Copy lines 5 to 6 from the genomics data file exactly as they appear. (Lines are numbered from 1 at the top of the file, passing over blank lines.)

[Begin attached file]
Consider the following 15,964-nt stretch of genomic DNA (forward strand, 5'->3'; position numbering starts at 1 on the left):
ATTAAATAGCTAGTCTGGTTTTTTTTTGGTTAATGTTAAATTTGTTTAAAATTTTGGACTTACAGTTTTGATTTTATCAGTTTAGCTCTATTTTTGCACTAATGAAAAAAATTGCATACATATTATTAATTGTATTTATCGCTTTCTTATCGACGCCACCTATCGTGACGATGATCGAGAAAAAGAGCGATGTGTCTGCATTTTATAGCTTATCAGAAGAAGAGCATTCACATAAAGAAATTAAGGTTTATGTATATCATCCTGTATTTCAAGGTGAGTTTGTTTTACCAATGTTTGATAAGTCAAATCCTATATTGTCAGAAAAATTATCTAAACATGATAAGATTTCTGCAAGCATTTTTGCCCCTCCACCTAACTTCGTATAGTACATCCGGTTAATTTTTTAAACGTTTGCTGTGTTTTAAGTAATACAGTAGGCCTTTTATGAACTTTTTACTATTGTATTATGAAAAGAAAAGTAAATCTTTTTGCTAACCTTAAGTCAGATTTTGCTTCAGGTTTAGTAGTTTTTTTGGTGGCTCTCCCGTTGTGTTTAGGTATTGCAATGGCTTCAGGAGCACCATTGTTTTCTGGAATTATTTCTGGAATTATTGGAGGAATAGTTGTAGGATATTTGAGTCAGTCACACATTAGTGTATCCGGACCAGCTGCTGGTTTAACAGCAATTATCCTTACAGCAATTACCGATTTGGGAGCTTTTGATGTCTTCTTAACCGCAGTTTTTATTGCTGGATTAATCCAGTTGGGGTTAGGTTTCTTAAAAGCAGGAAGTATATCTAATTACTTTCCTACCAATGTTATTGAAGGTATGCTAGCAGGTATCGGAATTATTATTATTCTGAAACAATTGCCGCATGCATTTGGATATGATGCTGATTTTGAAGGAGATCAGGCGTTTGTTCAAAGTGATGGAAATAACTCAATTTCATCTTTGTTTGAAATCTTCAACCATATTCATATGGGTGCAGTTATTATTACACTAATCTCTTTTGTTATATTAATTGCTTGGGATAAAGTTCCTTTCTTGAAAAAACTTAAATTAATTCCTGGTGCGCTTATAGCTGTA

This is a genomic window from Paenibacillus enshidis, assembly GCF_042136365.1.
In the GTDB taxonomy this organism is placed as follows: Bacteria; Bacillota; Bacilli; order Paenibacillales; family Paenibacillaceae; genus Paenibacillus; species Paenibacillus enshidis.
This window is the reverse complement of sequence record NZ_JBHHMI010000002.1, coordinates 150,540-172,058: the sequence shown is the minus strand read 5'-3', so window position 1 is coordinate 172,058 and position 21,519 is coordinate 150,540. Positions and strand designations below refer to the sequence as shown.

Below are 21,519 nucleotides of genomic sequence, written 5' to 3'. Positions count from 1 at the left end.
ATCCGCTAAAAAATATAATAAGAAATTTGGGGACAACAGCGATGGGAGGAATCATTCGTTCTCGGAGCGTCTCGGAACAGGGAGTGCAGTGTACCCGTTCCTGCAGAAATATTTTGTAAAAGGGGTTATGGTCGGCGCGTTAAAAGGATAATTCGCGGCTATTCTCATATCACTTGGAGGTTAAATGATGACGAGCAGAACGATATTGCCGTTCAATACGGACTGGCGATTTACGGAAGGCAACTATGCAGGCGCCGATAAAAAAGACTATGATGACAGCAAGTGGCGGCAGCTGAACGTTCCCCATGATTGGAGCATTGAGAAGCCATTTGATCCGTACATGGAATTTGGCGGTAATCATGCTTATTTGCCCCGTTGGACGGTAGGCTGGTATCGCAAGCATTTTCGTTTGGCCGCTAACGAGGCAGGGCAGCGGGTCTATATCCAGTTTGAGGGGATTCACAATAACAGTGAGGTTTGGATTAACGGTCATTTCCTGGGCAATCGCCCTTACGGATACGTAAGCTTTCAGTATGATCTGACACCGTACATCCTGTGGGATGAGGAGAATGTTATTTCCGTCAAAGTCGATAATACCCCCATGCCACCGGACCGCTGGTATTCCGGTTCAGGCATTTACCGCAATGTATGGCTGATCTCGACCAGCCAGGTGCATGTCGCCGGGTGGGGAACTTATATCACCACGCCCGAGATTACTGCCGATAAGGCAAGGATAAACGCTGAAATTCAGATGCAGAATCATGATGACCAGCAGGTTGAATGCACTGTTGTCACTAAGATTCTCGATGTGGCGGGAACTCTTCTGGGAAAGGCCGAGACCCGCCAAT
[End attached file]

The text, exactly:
This window is the reverse complement of sequence record NZ_JBHHMI010000002.1, coordinates 150,540-172,058: the sequence shown is the minus strand read 5'-3', so window position 1 is coordinate 172,058 and position 21,519 is coordinate 150,540. Positions and strand designations below refer to the sequence as shown.

Below are 21,519 nucleotides of genomic sequence, written 5' to 3'. Positions count from 1 at the left end.